Freud And The Art Of Caning
Her voice is husky; her tone, uncompromising.
‘Kneel down across the foot stool.’
I stretch my naked form across the blue padded top of the stool – I am compelled to obey her though I tremble.
I sense her move lithely across the room. I feel the pressure of her scarf around my eyes, feel her knot it securely behind my head with her strength; a strength greater than mine.
‘Can you see?’
Her breath is warm and smoky… I like that.
‘No, it is black… totally black.’
A tingle of fear runs through my testicles…
* * *
The wind howls and throws out cold invisible tentacles to probe the vulnerable overlaps of our clothing. She shivers, her long shiny brown hair blowing across her elegant features, and I catch hold of her hand as though to stop her being swept away.
Culver Cliff: the most easterly point of the Island… and for many the tragic point of departure.
A bunch of flowers propped up forlornly against a fence post with a card flapping in the wind. I walk up to it and attempt to read it but the ink is already fading.
I have been here myself in the past; I may yet end it here… but not today.
Seagulls wheel above us in the grey November sky screeching as they do.
It is time for us to go…
* * *
She brings the flogger down upon my bare back… it does not hurt; it does not need to hurt… yet… for she is merely teasing me… softening me up.
Rachmaninoff Piano Concerto No.2 plays in the background and my submission deepens – she begins to probe my psyche…
* * *
A single track road to nowhere now but nearly a century ago it had been the main road to Blackgang till a landslip on a rainy night.
The rain beats down hard but we still leave the car. I show her the cliffs towering impassively above us, the primeval cliffs, and imagine pterodactyls gliding down – time has stood still here.
We discern the tinkling of running water from the hidden stream below us – there is magic here… the spirits of water and rock.
Knowles Farm: and nearly the most southerly point on the Island. About a mile out is St Catherine's Deep, rich fishing grounds but perilous at times to shipping; the coast littered with the rotting skeletons of ships long ago come to grief in squalls.
I have not visited this place for over seven years… I was in love then… I do not share this with her…
* * *
She flogs me harder… the pain begins to reach into me. I feel myself travelling in the darkness… but where?
* * *
‘You are fortunate indeed to live here… it is very beautiful.’ She states then draws hard upon her cigarette, the coals glowing in the fading light.
The Needles jut out defiantly into the English Channel perhaps dagger-like to the Dorset Coast. I watch the choppy waves batter themselves relentlessly against the base of the giant chalk outcrops.
‘I wish you could see it in the summer… we could take an open top bus along the sides of the cliff… descend to the beach by chairlift… have a boat trip around the lighthouse. It is truly spectacular.’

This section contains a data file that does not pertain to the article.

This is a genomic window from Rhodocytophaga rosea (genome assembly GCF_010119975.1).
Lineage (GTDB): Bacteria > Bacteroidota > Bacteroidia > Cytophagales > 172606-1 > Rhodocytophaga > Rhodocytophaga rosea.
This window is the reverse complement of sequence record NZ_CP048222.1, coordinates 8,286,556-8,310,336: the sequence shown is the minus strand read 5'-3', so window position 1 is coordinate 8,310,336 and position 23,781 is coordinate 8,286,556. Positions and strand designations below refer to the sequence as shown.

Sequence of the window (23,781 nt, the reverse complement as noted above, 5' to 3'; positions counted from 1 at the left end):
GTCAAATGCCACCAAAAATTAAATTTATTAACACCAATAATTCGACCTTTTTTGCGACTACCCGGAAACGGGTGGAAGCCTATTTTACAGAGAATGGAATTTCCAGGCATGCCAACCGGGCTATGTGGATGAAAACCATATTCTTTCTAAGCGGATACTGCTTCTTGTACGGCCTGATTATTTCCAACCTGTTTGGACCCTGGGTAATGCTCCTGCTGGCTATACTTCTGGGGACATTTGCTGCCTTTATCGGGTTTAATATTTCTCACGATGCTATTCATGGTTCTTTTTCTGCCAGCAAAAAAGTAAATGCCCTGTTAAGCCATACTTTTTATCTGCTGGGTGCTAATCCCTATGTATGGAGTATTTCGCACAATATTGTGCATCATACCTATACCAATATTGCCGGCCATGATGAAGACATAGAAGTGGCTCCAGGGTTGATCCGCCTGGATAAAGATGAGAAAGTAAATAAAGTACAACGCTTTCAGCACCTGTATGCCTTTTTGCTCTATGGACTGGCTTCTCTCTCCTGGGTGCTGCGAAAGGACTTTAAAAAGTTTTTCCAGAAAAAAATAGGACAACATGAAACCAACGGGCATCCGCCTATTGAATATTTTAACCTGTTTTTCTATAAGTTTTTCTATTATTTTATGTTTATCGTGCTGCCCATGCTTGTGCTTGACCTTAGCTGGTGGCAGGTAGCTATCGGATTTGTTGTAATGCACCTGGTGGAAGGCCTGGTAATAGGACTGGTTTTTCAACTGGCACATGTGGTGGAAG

I am talking as though I am in love – I care not…
* * *
Pavane pour une Infante Défunte: Ravel.
She does not strike me hard with the cane yet each stroke stings and then the pain begins to blur and dull… it is a long time since I have experienced this… I yearn for more but then I begin to cry; cry like a baby… buried memories you see…
‘What is it darling?’ she soothes.
* * *
‘Egypt Point… we are at the most northerly point of the Island – it's a great place for viewing the liners as they swing out of Southampton Water… can you imagine the Titanic passing through all those years ago. Look, why don't we drive to Cowes Parade, we can have a drink in The Fountain and I'll show you the biggest Union Jack in the world… maybe we'll even catch a liner going by.’
It's dark now though only about half five…
* * *
She is holding me in her arms: ‘What do you need to tell me?’
I am not a man anymore – I have regressed.
‘I don't want you to hurt me… I want you to love me… why do you want to hurt me?’ I sob out.
‘You're safe now.’
She holds me tighter and I keep crying but the crying is good; cathartic.
* * *
We leave The Fountain and as soon as we do I spot a liner with lights burning brightly navigating its way to the eastern approaches of the Solent. I point it out to her but she seems slightly distracted… and I suddenly feel the need to express something: ‘The dynamic has altered between us… you're different and it's not authentic anymore.’
* * *
‘How did you know that there was something in me that needed to be released? I felt that all those years ago… and I couldn't verbalise it… I feel so much better. Thank you, thank you.’
I give her another cuddle.
‘I just knew.’
And I knew now that she was the stronger and smarter one… and that made her dangerous; dangerous and exhilarating…
* * *
We are in my flat and getting ready to walk down town to Michelangelo's Italian Restaurant on the seafront – it is her last night with me. We have had a good day sightseeing. On impulse I turn to her and say: ‘I will let you hurt me later.’
‘Will you now, will you now…’
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